The book, which is on Amazon.com has sold more 20-thousand copies. She’s also written an institutional version that she says is being adopted by several prisons in the U S. She’s turned the book into a play and set up a non-profit to help women.
Once out of jail she continued to do surgery on herself and with hard work she got her children back. She's a better parent and person and now advocates for other women who've been in prison because she knows exactly what they are going through to try and get their children and lives back. “When women are in prison they get structure but when they leave that’s when they fall apart. I attend court with them because families are tired by then. That is my purpose in life, I believe it, she says.”
By Elaine Houston
By her own admission Judith Joseph grew up a tomboy. “I always wore jeans and sneakers, she said.” But, when she went to college, the office management major also got an education in fashion sense too. "When I was going to college I started to see how girls were dressed in nice shoes and jeans, she says.” This introduction to dressier footwear was all she needed, she was hooked. “My first pair was a pair of booties by Charles David, they made me look so girly, she said.”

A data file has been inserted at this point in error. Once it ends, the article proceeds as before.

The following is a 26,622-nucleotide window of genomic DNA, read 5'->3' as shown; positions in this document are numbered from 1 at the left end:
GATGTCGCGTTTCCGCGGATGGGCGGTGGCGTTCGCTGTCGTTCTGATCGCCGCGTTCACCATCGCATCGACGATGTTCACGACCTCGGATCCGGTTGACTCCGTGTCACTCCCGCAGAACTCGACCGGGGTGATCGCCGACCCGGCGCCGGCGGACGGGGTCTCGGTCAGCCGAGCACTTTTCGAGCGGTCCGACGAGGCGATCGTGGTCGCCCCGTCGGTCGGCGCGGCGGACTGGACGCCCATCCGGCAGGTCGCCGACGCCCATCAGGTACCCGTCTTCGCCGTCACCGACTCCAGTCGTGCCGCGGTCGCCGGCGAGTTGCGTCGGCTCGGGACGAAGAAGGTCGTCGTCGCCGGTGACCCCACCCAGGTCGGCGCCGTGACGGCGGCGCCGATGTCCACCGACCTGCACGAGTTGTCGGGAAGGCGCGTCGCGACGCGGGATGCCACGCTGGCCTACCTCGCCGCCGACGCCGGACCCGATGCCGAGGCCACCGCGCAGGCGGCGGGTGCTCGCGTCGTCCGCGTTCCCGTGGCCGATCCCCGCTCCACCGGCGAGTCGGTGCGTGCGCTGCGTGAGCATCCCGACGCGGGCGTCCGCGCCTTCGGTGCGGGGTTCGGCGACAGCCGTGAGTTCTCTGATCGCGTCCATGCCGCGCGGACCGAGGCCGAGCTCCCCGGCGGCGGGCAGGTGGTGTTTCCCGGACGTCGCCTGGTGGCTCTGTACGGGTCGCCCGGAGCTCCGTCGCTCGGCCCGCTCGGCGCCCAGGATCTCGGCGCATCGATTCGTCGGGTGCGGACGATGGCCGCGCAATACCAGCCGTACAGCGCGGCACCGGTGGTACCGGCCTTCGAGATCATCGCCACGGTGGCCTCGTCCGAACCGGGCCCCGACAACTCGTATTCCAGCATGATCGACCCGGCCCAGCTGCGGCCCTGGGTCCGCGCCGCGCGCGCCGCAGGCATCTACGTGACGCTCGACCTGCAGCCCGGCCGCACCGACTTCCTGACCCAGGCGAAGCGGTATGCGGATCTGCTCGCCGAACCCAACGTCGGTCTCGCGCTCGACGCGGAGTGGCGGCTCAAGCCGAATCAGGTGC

She still wore jeans but it was all about the shoes. “From that point I was addicted to shoes, she said.” Judith would go on to graduate from the Borough of Manhattan College in New York City and worked as an administrative assistance for several attorneys. But, her mind was on shoes, she sure was buying enough of them. “I window shopped shoes, I saw what young women were wearing, she said.” Her husband suggested she open up a shoe store. “I didn’t go with it but had it in the back of my mind, she said.” One reason she didn’t move forward with an online store was because of some bad business advise she got. “They said to me it is not a lucrative business to get into, she said.”
She went on and had a family but after her second child, something started to happen.
“You get into being a wife, a mother and sometimes you don’t see yourself as a woman, she says.” She was going through what so many women go through. They love their families but they need something for themselves. ‘I was so into my family, I said, I used to be a woman who put on lipstick and put on heels, she said.” That’s when the idea that she had kept on the back burner came front and center.